India is a country with poor wireline broadband penetration, but an ambitious and controversial government program called the National Optical Fibre Network (NOFN) is aimed at dramatically boosting GPON-based fiber connectivity in rural areas throughout the country.
Launched in 2011, NOFN is led by the special-purpose company Bharat Broadband Network Ltd. (BBNL) working in cooperation with government operators Bharat Sanchar Nigam Ltd. (BSNL), Powertel and Railtel. The goal is to ultimately roll out broadband connectivity to 250,000 rural villages (known as gram panchayats) throughout India, making use of existing government operator fiber where available. (See India's $3.5B GPON Goldrush.)
To put the enormity of the task into perspective, India currently has about 1 million kilometers of optical fiber in country, which was laid over the course of 25 years. The NOFN project calls for laying an additional 500,000km of new fiber to fill the large gaps in rural connectivity. The estimated cost of the rollout is US$4 billion.
The potential and pitfalls of NOFN were debated at Light Reading India's Next-Generation Packet Transport Networks conference held in Gurgaon in September. The panel included representatives from BBNL, BSNL and Railtel, and was moderated by IIT Mumbai Professor Abhay Karandikar.
The NOFN goals are noble but the hurdles are high. While the program was originally envisioned to be completed by the end of 2012, it is now years behind schedule. Only pilots have been launched thus far. BBNL Operations Director AK Bhargava said that the current plan is for 25,000 villages to be connected by year end (i.e., just 10% of the final goal). Connectivity would be extended to 50,000 villages by March 2015, and the full 250,000 gram panchayats are to be connected by the end of 2016. Still, there is skepticism that this latest schedule will hold, as the rollout plan has been a moving target ever since first announced.
In fact, the schedule itself is one of the key problems. The original unrealistically aggressive NOFN timeline set the project up to fail, and the subsequent resets appear to be knee-jerk reactions rather than thoughtful reassessments of what is feasible. The result is that in constantly setting and then missing targets, NOFN has lost credibility with both the private sector and with the general public.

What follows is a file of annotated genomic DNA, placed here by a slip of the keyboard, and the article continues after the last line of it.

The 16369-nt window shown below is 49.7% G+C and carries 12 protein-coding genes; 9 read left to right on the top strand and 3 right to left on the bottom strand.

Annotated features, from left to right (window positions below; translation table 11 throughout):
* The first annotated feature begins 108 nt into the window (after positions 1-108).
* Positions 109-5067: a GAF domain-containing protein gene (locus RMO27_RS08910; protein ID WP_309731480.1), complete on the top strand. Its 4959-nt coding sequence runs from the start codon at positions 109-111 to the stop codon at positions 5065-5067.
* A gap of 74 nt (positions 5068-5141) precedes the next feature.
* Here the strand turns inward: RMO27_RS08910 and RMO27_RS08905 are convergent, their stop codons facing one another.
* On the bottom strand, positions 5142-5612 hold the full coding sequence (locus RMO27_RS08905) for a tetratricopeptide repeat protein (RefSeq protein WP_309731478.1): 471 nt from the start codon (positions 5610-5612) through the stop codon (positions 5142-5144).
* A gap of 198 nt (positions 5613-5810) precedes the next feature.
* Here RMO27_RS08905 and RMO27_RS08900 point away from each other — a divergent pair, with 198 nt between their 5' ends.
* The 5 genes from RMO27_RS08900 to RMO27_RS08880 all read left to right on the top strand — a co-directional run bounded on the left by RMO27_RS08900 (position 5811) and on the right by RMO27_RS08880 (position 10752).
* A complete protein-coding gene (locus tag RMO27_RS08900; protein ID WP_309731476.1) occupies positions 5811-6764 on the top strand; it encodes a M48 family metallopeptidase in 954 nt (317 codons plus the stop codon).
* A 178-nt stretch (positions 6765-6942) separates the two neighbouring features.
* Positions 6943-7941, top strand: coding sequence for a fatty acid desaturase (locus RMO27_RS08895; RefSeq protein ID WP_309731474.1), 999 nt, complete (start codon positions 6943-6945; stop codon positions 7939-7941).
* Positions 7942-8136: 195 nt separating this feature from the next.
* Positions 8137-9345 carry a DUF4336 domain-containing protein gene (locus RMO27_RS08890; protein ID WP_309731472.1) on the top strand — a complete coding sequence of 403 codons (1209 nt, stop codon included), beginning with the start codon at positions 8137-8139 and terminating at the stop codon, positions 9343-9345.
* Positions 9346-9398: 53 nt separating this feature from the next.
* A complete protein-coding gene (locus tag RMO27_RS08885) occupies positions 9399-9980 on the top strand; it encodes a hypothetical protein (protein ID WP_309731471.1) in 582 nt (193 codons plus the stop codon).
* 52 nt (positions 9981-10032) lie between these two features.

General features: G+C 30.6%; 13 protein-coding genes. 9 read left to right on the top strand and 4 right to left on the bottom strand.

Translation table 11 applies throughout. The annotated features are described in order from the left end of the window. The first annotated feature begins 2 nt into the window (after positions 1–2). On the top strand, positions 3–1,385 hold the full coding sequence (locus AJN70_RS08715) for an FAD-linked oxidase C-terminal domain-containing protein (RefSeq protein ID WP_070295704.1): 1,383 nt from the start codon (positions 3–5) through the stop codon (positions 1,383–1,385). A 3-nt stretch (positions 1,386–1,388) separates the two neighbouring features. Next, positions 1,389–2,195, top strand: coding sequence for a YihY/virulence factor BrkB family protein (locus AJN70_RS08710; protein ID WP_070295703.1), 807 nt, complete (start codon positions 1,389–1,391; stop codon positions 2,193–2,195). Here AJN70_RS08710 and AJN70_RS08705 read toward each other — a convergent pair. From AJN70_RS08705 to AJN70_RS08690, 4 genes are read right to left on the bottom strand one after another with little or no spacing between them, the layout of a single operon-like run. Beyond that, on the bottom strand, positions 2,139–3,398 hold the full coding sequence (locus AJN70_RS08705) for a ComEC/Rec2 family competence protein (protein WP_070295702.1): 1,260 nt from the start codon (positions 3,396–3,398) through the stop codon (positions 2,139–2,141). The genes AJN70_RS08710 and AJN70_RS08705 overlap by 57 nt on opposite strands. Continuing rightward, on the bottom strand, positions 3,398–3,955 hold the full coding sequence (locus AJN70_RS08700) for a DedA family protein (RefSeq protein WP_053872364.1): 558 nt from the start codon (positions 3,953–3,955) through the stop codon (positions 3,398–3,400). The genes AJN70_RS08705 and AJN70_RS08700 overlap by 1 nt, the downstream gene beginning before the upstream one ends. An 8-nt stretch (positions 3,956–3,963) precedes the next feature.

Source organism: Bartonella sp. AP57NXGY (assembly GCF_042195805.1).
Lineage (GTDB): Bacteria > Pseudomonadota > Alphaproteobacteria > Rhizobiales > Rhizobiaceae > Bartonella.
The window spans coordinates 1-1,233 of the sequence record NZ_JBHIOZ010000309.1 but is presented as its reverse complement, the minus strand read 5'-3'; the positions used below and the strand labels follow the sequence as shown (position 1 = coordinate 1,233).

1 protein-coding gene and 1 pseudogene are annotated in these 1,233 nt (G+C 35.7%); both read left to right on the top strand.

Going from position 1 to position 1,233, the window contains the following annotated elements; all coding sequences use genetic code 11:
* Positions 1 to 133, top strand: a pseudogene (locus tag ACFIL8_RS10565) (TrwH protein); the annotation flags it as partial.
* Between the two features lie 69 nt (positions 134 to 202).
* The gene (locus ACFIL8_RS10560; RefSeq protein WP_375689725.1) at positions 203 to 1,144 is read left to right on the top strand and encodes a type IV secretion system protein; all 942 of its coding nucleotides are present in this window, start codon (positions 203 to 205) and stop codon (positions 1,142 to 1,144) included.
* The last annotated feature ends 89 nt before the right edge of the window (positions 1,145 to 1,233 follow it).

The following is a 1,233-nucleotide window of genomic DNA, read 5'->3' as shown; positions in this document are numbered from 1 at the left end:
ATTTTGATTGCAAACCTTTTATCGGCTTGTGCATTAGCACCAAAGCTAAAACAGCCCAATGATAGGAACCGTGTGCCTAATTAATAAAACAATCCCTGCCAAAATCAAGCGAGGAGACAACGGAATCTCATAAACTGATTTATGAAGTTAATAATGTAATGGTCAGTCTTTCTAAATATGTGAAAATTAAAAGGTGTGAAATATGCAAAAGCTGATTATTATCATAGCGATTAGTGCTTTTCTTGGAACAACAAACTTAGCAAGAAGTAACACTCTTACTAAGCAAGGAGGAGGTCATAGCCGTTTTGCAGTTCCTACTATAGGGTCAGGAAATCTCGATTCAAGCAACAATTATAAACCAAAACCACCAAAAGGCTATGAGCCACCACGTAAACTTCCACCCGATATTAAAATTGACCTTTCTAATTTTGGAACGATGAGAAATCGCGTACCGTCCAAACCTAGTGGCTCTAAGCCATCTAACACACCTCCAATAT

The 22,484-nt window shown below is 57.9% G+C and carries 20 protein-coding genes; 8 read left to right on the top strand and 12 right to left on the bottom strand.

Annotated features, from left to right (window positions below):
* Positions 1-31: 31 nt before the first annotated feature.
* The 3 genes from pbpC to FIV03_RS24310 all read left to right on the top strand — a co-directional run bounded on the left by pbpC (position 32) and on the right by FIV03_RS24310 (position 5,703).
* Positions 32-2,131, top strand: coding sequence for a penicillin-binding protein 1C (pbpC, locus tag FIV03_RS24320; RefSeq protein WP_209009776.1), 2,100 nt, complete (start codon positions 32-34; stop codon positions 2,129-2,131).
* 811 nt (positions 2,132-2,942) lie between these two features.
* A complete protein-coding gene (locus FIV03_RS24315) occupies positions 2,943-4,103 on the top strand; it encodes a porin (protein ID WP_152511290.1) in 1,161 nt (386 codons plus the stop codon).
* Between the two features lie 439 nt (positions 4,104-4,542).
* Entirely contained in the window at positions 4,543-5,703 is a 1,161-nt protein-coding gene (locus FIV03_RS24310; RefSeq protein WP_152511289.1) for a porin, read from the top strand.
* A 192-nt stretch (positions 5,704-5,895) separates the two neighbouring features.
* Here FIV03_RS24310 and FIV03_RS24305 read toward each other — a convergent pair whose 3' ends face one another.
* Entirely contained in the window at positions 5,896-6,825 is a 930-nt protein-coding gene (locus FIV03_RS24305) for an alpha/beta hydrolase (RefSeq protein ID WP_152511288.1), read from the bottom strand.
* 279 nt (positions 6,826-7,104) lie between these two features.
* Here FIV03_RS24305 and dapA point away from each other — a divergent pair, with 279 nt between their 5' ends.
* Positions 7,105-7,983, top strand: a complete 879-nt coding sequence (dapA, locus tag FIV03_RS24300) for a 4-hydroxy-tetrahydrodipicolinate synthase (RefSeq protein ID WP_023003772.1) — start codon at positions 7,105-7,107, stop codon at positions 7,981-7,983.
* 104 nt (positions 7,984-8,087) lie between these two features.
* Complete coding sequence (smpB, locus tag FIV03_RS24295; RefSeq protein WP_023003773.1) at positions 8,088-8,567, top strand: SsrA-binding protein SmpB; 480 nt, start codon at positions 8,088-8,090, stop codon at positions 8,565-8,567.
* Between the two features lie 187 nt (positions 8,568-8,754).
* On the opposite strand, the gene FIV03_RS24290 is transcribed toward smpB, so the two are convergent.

A second issue raised during the conference is that of last-mile connectivity and services demand. Although NOFN is based on a GPON architecture, the PON fiber network extends out to the village only, and not each individual user. Thus GPON is used in aggregation or middle-mile role. BBNL's Bhargava said that the hope is for private operators to build out the last mile and introduce services that make use of the NOFN network. Here, there is a "chicken-and-egg" dilemma, as there is no current service demand to spur operators to build out those last-mile services.
This leads to the third issue highlighted during the NFON panel, as well as on several other panels throughout the NGPT conference. To date, the cooperation between the government and the private operators has been poor. Several private operators speaking at NGPT said that, had the private sector been involved in NOFN planning from the beginning, many of the current delays and inefficiencies that have plagued NOFN could have been avoided. Still, Bhargava and his NOFN colleagues made clear that private operator cooperation is desired and necessary for the project to succeed.
NOFN is at a critical stage as poor planning, rollout delays and lack of public and private cooperation threaten to derail the ambitious broadband project before it gets off the ground. Still, the idea of NFON is a good one. It is striking that the country with the greatest number of mobile subscribers in the world also has one of the world's poorest wireline broadband infrastructures (ranked number 125 in broadband penetration by the ITU). To realize the full benefits of broadband communications in India, government initiatives such as NOFN will be absolutely critical.
— Sterling Perrin, Senior Analyst, Heavy Reading